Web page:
Prediction: Latif Will Be Repatriated

The WaPo reports that the US is finally trying to resolve the cases of 50 non-Afghans we’ve had stashed at Bagram. It focuses on two Yemenis who may be repatriated.

The government of Yemen has agreed to closely monitor two Yemenis held by the U.S. military in Afghanistan if they are repatriated, and attorneys for the men asked the Pentagon on Monday to authorize the transfer of the two detainees.

Amin al-Bakri, 44, and Fadi al-Maqaleh, 26, have been cleared for release by military detainee review boards on three occasions, beginning in 2010, according to Pentagon records.

Now, these aren’t just any prisoners. They’re two of the three Bagram prisoners who tried to challenge their detention by filing a habeas corpus petition. And while the DC Circuit overturned their case, it remains alive based on the question of whether the US moved them to Bagram to ensure they’d be on an “active battlefield” where the government could deny habeas review. As Lawfare has suggested, one reason the government might want to transfer al-Bakri and al-Maqaleh is to be able to move to dismiss their case–to be able to prevent any expansion of legal review beyond GItmo.

Well, if the government is negotiating transfers of Yemeni prisoners they had already cleared for release, what are the chances they’re also negotiating transfers of Yemeni prisoners cleared for release who present even bigger legal problems for the government, like Adnan Farhan Abd al-Latif?

Latif’s SCOTUS appeal, after all, should be a slam-dunk. If habeas is to be remotely meaningful, the government can’t be permitted to just submit whatever obviously flawed intelligence document it wants, without some corroborating evidence, to justify imprisoning someone. Nevertheless, if Latif wins at SCOTUS, then all the habeas victories the government has won from a DC Circuit that has tried to undermine Boumediene at every turn could be lost.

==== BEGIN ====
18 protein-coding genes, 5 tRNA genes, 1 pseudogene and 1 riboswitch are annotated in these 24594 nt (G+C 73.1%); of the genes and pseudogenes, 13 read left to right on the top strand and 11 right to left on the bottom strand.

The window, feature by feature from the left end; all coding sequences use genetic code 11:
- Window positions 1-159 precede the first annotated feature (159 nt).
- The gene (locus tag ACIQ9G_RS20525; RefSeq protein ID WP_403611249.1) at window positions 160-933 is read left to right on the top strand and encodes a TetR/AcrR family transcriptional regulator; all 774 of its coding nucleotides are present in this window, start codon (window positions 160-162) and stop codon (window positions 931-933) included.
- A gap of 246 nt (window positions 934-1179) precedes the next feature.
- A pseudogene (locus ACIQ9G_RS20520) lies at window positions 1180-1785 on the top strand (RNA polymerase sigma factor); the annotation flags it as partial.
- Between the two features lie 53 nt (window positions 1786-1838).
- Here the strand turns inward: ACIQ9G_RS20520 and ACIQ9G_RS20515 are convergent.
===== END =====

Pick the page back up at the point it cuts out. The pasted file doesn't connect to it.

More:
And it would be just like the Imperial Bush-Obama continuum to resolve an important detention case to avoid SCOTUS review.

So I predict that if SCOTUS grants Latif cert, he, like al-Bakri and al-Maqaleh will be whisked off to Yemen to avoid any return of real review on the President’s authority.

Mind you, I wish all these men (who have never been charged) will be released from imprisonment the government says is unnecessary. I just suspect the government will do so in a way that keeps others imprisoned.

Marcy Wheeler is an independent journalist writing about national security and civil liberties. She writes as emptywheel at her eponymous blog, publishes at outlets including Vice, Motherboard, the Nation, the Atlantic, Al Jazeera, and appears frequently on television and radio. She is the author of Anatomy of Deceit, a primer on the CIA leak investigation, and liveblogged the Scooter Libby trial.

Marcy has a PhD from the University of Michigan, where she researched the “feuilleton,” a short conversational newspaper form that has proven important in times of heightened censorship. Before and after her time in academics, Marcy provided documentation consulting for corporations in the auto, tech, and energy industries. She lives with her spouse in Grand Rapids, MI.

8 replies
  1. bmaz says:

    Well, Jose Padilla’s case proves conclusively the US Government will play jurisdictional hid e the pea under the moving shell to avoid ultimate consideration by SCOTUS of problematic Habeas petitions. And SCOTUS has demonstrated their willingness to hid behind such dodges. No reason they will not here too.

  2. rugger9 says:

    Or, would the SCOTUS do a 5-4 authoritarian hatchet job on another part of the Constitution. I really don’t think the conservatives have a legal conscience, and I’m pretty sure given their ties to the Federalist Society and related groups they would like to see an expansion of POTUS power when the GOP steals another election. The fact it’s being pushed by the ConLaw-Professor-in-Chief gives them the “bipartisan” cover to deny habeus or cert.

  3. bmaz says:

    @rugger9: No, the concept here is that the patina (though not reality) of jurisdiction is shifted and concealed, thus giving them an out which SCOTUS is all too glad to take.

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